In Odesa, the conference was held five kilometers from a government building that was the scene of a major clash on May 2, 2014, between Novorossiya separatists and Ukrainian nationalists. That confrontation left forty-six dead, two hundred injured, and extinguished the separatist movement here—for now.
Since then, Putin’s surprise military moves—the sudden dispatch and then abrupt removal of half of Russia’s fighter jets from Syria—had left many here wary of the Russian leader’s next moves.
Several attendees found the American President’s comments unsettling coming at the start of the lame-duck phase of the presidency. Europe increasingly is distracted by terrorism and is divided by massive immigration from Syria and North Africa.
One Lithuanian participant worried about the vulnerability of the Suwalki Gap, the 103-kilometer Polish-Lithuanian border. This largely flat region constitutes NATO’s only land bridge between Poland and the Baltics. A Russian tank thrust, of the kind seen last year in eastern Ukraine, could link Belarus, Russia’s closest military ally, with Kaliningrad, Russia’s heavily militarized exclave on the Baltic Sea. To complete the isolation of the Baltic nations, Kaliningrad has anti-aircraft missiles that could deny access to a NATO airlift from Poland and Germany.
One conference participant warned that Europe is “militarily anorexic.” Another called for building the kind of Western military deterrence that kept Moscow at bay during the Cold War. To this end, all eyes were on political trends in Washington.
The US Ambassador to Ukraine Geoffrey R. Pyatt spoke forcefully to counter worries about any weakness of resolve in the White House.
“The United States government continues to pay great attention to what is happening here in Ukraine,” he said. “We have done so based on the understanding that what happens here in Ukraine will play a critical role in securing what has been a goal of American foreign policy for a quarter century now—that is, a Europe whole, free, and at peace.”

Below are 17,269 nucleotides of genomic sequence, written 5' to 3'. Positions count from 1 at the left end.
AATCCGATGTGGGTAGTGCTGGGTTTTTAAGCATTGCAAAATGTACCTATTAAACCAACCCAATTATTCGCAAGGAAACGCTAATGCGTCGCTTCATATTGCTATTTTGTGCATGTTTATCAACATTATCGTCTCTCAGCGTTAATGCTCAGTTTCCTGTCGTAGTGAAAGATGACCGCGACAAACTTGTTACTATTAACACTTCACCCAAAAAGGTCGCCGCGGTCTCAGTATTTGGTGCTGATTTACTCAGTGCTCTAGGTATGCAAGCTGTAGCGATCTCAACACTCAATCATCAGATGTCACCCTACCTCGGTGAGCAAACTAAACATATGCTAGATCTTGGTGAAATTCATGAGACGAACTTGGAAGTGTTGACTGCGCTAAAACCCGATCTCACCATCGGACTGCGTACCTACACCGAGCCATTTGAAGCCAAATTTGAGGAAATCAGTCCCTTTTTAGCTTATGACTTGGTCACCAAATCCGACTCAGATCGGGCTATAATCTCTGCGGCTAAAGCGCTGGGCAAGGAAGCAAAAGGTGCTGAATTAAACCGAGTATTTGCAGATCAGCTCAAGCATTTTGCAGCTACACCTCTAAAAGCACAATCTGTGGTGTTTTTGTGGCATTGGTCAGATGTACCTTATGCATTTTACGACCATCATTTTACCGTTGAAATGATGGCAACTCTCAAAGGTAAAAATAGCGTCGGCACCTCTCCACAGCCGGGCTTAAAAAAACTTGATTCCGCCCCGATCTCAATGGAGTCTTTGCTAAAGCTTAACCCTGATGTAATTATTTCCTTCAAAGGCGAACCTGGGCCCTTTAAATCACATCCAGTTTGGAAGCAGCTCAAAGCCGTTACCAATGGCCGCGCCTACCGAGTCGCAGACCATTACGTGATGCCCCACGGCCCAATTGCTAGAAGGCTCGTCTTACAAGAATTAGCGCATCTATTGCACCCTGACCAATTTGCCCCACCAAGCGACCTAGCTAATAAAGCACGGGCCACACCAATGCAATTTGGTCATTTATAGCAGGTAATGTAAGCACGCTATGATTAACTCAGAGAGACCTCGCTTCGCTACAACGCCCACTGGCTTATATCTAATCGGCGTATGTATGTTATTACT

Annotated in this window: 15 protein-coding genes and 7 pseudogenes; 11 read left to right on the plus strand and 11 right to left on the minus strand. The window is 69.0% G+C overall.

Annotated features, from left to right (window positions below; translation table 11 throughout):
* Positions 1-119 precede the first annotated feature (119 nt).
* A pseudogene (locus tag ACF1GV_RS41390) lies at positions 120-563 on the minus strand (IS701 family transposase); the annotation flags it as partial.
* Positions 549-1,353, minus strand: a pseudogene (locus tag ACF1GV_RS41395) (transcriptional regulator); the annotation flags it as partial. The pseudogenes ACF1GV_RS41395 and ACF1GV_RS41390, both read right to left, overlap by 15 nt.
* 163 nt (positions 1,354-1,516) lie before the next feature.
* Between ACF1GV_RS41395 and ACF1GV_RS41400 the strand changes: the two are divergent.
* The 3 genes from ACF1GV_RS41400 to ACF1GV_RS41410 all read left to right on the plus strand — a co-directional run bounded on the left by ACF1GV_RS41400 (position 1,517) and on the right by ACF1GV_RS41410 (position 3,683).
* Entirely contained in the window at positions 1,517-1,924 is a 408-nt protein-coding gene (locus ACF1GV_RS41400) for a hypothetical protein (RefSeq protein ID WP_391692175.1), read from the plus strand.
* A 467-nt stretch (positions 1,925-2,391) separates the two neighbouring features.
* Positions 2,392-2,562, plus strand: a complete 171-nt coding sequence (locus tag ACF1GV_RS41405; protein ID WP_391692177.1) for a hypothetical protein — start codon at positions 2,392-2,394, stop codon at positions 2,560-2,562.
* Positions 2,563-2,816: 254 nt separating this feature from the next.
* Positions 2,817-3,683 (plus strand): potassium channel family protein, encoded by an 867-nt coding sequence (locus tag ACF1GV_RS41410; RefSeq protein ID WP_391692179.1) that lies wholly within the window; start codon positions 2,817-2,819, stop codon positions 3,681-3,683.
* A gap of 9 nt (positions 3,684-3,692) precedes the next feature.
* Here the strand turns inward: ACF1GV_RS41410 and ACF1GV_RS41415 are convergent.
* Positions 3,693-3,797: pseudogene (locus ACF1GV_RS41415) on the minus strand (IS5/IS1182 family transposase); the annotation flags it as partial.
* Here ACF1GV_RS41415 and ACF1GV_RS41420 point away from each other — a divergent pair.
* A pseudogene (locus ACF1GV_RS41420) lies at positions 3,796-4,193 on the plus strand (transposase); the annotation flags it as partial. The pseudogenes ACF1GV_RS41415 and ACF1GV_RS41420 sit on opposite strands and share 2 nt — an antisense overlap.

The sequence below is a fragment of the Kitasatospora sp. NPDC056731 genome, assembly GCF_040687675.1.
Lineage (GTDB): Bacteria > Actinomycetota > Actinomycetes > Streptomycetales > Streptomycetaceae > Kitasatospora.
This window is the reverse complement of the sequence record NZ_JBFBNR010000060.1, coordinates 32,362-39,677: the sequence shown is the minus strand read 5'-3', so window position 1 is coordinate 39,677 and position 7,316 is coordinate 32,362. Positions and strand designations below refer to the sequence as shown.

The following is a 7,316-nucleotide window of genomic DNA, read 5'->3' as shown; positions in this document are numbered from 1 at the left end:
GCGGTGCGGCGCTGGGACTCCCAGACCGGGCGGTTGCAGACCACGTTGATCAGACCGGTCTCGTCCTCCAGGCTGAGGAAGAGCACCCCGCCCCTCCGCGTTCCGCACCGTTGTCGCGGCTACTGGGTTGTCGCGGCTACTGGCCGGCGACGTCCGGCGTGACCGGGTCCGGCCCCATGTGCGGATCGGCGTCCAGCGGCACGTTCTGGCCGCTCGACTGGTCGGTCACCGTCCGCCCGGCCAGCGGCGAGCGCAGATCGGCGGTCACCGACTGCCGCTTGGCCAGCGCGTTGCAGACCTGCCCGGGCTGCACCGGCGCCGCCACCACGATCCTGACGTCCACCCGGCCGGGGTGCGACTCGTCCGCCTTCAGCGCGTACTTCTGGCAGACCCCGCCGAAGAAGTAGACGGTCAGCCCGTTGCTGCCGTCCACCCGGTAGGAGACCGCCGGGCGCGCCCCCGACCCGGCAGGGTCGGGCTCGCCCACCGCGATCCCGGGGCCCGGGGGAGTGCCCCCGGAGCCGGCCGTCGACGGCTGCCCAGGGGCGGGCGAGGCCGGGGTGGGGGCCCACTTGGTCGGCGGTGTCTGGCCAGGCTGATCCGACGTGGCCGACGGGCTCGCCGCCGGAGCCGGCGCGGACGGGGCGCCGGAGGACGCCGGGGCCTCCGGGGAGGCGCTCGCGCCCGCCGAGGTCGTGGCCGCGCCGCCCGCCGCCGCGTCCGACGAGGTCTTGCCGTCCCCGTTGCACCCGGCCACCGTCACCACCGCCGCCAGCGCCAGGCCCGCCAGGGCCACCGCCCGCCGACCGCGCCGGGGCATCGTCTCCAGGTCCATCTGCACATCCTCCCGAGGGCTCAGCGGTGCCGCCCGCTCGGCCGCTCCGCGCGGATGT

“Ironically, Russia’s illegal occupation of Crimea, its invasion of Donbas, and its support of Syria’s Assad have actually moved most of the countries in the region further away from Moscow’s reach,” said Pyatt, who has served here since 2013.
He picked up a theme that also dominated the conference: Ukraine’s slow moves on reform are weakening Ukraine in front of Russia.
“Ukraine’s best response to Russian aggression is to continue firmly on its European trajectory, to continue to implement real reforms that fundamentally and irreversibly destroy the corrupt practices of the past,” said Pyatt. The nation’s parliament “must continue to represent the people’s interests and not the parochial interests of individual members or oligarchic clans.”
For the last month, legislative work has been paralyzed as Ukrainian President Petro Poroshenko tries out various names and various coalition formulas to replace Prime Minister Arseniy Yatsenyuk. Forum participants worried that this paralysis will play into the hands of Russia, which waits in the east.
James Brooke is a journalist based in Ukraine.